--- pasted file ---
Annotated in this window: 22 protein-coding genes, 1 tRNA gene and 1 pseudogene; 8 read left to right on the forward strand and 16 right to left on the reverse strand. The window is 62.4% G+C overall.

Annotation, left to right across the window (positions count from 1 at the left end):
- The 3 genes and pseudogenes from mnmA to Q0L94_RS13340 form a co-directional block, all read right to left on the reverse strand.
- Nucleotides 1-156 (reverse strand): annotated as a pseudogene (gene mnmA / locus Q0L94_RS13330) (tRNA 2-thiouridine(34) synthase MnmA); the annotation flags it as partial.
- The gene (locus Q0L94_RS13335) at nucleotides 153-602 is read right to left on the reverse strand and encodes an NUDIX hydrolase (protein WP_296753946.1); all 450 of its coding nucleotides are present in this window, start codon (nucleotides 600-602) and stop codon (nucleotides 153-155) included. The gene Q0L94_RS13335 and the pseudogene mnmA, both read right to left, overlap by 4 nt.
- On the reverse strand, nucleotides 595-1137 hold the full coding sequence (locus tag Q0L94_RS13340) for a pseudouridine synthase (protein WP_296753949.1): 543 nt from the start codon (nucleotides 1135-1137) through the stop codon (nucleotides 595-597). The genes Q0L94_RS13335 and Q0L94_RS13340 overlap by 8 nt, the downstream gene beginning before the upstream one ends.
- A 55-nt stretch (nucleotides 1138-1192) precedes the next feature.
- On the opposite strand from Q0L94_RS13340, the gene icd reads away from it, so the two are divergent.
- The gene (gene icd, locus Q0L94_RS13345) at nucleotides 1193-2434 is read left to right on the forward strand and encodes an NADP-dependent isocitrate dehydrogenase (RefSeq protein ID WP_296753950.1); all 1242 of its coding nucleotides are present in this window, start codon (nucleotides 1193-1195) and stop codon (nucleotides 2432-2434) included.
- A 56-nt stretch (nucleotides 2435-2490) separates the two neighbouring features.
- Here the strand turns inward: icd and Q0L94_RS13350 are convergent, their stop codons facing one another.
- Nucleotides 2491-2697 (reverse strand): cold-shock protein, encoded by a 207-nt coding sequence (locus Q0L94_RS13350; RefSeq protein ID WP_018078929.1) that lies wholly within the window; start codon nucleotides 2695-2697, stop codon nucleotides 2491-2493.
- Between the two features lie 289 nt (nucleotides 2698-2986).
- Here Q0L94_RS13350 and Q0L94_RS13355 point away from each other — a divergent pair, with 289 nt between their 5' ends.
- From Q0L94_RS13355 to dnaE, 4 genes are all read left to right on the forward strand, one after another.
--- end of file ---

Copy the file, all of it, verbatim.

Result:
Annotated in this window: 22 protein-coding genes, 1 tRNA gene and 1 pseudogene; 8 read left to right on the forward strand and 16 right to left on the reverse strand. The window is 62.4% G+C overall.

Annotation, left to right across the window (positions count from 1 at the left end):
- The 3 genes and pseudogenes from mnmA to Q0L94_RS13340 form a co-directional block, all read right to left on the reverse strand.
- Nucleotides 1-156 (reverse strand): annotated as a pseudogene (gene mnmA / locus Q0L94_RS13330) (tRNA 2-thiouridine(34) synthase MnmA); the annotation flags it as partial.
- The gene (locus Q0L94_RS13335) at nucleotides 153-602 is read right to left on the reverse strand and encodes an NUDIX hydrolase (protein WP_296753946.1); all 450 of its coding nucleotides are present in this window, start codon (nucleotides 600-602) and stop codon (nucleotides 153-155) included. The gene Q0L94_RS13335 and the pseudogene mnmA, both read right to left, overlap by 4 nt.
- On the reverse strand, nucleotides 595-1137 hold the full coding sequence (locus tag Q0L94_RS13340) for a pseudouridine synthase (protein WP_296753949.1): 543 nt from the start codon (nucleotides 1135-1137) through the stop codon (nucleotides 595-597). The genes Q0L94_RS13335 and Q0L94_RS13340 overlap by 8 nt, the downstream gene beginning before the upstream one ends.
- A 55-nt stretch (nucleotides 1138-1192) precedes the next feature.
- On the opposite strand from Q0L94_RS13340, the gene icd reads away from it, so the two are divergent.
- The gene (gene icd, locus Q0L94_RS13345) at nucleotides 1193-2434 is read left to right on the forward strand and encodes an NADP-dependent isocitrate dehydrogenase (RefSeq protein ID WP_296753950.1); all 1242 of its coding nucleotides are present in this window, start codon (nucleotides 1193-1195) and stop codon (nucleotides 2432-2434) included.
- A 56-nt stretch (nucleotides 2435-2490) separates the two neighbouring features.
- Here the strand turns inward: icd and Q0L94_RS13350 are convergent, their stop codons facing one another.
- Nucleotides 2491-2697 (reverse strand): cold-shock protein, encoded by a 207-nt coding sequence (locus Q0L94_RS13350; RefSeq protein ID WP_018078929.1) that lies wholly within the window; start codon nucleotides 2695-2697, stop codon nucleotides 2491-2493.
- Between the two features lie 289 nt (nucleotides 2698-2986).
- Here Q0L94_RS13350 and Q0L94_RS13355 point away from each other — a divergent pair, with 289 nt between their 5' ends.
- From Q0L94_RS13355 to dnaE, 4 genes are all read left to right on the forward strand, one after another.